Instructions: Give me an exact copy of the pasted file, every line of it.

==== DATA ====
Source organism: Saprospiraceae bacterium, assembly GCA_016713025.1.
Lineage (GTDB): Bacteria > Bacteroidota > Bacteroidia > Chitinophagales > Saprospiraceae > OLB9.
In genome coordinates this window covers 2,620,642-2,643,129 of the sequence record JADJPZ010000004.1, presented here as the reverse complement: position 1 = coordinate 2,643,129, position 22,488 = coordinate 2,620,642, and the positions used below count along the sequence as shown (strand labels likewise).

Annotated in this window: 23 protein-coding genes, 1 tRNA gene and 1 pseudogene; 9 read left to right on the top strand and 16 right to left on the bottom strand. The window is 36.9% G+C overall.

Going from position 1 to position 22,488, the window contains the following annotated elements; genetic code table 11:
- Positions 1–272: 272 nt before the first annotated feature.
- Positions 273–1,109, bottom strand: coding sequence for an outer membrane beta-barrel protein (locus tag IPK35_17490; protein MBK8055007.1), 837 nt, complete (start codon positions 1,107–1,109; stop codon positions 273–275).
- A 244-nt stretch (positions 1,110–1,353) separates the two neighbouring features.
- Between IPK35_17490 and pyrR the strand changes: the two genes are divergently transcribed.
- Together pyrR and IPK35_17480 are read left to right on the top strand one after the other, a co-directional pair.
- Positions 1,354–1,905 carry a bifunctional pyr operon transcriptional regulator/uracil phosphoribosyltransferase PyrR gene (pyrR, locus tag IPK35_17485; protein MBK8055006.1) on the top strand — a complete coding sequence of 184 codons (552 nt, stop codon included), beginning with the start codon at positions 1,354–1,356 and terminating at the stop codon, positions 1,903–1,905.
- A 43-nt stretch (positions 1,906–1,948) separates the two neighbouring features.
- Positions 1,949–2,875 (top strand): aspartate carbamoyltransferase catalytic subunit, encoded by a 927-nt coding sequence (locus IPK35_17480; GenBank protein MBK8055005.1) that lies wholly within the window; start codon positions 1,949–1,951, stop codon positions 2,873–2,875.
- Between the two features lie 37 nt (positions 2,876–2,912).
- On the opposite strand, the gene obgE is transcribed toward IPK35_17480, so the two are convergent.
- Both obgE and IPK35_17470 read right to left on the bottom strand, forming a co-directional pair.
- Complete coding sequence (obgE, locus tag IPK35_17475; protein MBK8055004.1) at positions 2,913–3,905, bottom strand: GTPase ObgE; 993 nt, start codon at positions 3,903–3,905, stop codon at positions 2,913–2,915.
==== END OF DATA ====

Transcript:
Source organism: Saprospiraceae bacterium, assembly GCA_016713025.1.
Lineage (GTDB): Bacteria > Bacteroidota > Bacteroidia > Chitinophagales > Saprospiraceae > OLB9.
In genome coordinates this window covers 2,620,642-2,643,129 of the sequence record JADJPZ010000004.1, presented here as the reverse complement: position 1 = coordinate 2,643,129, position 22,488 = coordinate 2,620,642, and the positions used below count along the sequence as shown (strand labels likewise).

Annotated in this window: 23 protein-coding genes, 1 tRNA gene and 1 pseudogene; 9 read left to right on the top strand and 16 right to left on the bottom strand. The window is 36.9% G+C overall.

Going from position 1 to position 22,488, the window contains the following annotated elements; genetic code table 11:
- Positions 1–272: 272 nt before the first annotated feature.
- Positions 273–1,109, bottom strand: coding sequence for an outer membrane beta-barrel protein (locus tag IPK35_17490; protein MBK8055007.1), 837 nt, complete (start codon positions 1,107–1,109; stop codon positions 273–275).
- A 244-nt stretch (positions 1,110–1,353) separates the two neighbouring features.
- Between IPK35_17490 and pyrR the strand changes: the two genes are divergently transcribed.
- Together pyrR and IPK35_17480 are read left to right on the top strand one after the other, a co-directional pair.
- Positions 1,354–1,905 carry a bifunctional pyr operon transcriptional regulator/uracil phosphoribosyltransferase PyrR gene (pyrR, locus tag IPK35_17485; protein MBK8055006.1) on the top strand — a complete coding sequence of 184 codons (552 nt, stop codon included), beginning with the start codon at positions 1,354–1,356 and terminating at the stop codon, positions 1,903–1,905.
- A 43-nt stretch (positions 1,906–1,948) separates the two neighbouring features.
- Positions 1,949–2,875 (top strand): aspartate carbamoyltransferase catalytic subunit, encoded by a 927-nt coding sequence (locus IPK35_17480; GenBank protein MBK8055005.1) that lies wholly within the window; start codon positions 1,949–1,951, stop codon positions 2,873–2,875.
- Between the two features lie 37 nt (positions 2,876–2,912).
- On the opposite strand, the gene obgE is transcribed toward IPK35_17480, so the two are convergent.
- Both obgE and IPK35_17470 read right to left on the bottom strand, forming a co-directional pair.
- Complete coding sequence (obgE, locus tag IPK35_17475; protein MBK8055004.1) at positions 2,913–3,905, bottom strand: GTPase ObgE; 993 nt, start codon at positions 3,903–3,905, stop codon at positions 2,913–2,915.